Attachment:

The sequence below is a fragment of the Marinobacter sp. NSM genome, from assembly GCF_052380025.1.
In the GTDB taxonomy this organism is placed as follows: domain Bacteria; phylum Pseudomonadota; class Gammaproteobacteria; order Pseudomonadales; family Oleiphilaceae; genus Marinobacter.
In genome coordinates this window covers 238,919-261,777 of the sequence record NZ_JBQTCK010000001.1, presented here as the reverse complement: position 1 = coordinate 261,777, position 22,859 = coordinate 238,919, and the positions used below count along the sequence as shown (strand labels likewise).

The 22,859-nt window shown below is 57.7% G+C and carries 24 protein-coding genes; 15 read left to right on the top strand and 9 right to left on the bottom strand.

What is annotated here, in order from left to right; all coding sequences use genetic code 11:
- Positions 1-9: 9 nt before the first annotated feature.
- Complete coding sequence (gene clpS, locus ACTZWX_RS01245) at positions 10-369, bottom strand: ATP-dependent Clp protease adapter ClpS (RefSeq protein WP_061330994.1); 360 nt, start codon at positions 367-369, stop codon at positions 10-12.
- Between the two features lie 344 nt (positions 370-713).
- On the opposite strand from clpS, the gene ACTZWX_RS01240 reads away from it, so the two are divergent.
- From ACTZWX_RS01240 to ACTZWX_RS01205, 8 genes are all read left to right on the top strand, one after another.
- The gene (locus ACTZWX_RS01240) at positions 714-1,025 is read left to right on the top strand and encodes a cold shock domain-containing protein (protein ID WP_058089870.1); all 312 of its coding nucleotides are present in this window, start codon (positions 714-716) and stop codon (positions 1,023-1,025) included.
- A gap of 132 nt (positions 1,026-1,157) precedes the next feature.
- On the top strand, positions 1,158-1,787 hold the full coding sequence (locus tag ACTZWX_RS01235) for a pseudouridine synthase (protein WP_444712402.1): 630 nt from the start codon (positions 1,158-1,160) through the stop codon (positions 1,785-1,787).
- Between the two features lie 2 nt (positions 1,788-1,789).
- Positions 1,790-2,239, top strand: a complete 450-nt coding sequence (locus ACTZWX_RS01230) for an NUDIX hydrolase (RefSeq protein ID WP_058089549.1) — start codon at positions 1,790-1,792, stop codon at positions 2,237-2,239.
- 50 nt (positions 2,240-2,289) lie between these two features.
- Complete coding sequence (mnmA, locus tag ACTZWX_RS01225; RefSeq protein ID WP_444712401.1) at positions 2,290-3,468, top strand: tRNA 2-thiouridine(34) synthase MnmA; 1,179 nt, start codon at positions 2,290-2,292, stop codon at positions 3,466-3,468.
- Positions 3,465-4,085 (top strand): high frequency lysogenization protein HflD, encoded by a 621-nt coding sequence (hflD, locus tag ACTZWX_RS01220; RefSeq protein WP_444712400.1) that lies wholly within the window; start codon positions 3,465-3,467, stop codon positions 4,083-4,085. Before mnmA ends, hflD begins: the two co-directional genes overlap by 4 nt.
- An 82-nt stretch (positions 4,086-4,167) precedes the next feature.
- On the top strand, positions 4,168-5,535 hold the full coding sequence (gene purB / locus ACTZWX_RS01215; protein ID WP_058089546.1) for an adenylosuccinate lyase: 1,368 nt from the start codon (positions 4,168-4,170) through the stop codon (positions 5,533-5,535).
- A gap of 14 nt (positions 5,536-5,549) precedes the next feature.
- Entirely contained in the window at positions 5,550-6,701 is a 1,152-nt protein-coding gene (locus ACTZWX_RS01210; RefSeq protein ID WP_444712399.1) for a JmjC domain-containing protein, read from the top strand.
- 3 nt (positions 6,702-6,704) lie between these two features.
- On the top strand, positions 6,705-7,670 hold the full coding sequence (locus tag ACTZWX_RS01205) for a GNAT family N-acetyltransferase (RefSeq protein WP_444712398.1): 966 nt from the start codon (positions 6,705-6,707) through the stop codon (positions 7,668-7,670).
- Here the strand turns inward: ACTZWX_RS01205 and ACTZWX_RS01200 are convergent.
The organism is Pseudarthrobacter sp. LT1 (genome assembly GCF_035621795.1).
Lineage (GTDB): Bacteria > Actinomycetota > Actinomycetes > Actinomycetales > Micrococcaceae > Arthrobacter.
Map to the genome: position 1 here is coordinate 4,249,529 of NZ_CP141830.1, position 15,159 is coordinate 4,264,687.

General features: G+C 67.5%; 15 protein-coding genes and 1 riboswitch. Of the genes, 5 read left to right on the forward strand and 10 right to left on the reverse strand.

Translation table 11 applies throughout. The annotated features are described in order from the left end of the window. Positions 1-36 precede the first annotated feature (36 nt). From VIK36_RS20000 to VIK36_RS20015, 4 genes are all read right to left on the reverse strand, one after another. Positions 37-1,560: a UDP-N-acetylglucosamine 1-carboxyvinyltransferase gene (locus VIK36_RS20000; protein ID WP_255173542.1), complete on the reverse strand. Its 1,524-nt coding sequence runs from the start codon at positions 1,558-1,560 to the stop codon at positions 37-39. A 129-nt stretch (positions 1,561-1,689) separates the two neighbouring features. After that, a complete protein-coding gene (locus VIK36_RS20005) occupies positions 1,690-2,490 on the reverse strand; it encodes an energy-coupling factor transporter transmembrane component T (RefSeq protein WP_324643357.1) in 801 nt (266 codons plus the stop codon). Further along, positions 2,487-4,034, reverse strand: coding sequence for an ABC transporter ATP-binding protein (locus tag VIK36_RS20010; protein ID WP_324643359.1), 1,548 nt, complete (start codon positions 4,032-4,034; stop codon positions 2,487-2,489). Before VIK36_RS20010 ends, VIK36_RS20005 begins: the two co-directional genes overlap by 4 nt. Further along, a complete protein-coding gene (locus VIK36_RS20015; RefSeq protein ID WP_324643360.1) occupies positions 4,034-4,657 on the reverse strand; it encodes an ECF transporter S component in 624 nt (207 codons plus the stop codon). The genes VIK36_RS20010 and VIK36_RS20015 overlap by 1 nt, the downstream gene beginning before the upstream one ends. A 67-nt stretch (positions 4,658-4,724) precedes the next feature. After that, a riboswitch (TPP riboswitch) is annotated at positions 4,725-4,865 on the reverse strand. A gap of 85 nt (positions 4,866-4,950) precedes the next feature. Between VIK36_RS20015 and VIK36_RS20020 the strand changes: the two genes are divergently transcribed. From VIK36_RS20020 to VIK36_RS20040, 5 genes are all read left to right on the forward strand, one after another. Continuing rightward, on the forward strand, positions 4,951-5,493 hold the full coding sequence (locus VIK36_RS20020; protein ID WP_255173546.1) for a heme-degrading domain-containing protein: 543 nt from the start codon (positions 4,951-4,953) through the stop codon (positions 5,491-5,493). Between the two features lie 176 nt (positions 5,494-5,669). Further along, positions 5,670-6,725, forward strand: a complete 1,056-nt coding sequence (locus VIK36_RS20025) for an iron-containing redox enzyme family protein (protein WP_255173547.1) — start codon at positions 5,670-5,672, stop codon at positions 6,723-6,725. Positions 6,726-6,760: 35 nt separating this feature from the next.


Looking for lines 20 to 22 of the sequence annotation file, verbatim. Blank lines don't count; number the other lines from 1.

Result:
- On the top strand, positions 4,168-5,535 hold the full coding sequence (gene purB / locus ACTZWX_RS01215; protein ID WP_058089546.1) for an adenylosuccinate lyase: 1,368 nt from the start codon (positions 4,168-4,170) through the stop codon (positions 5,533-5,535).
- A gap of 14 nt (positions 5,536-5,549) precedes the next feature.
- Entirely contained in the window at positions 5,550-6,701 is a 1,152-nt protein-coding gene (locus ACTZWX_RS01210; RefSeq protein ID WP_444712399.1) for a JmjC domain-containing protein, read from the top strand.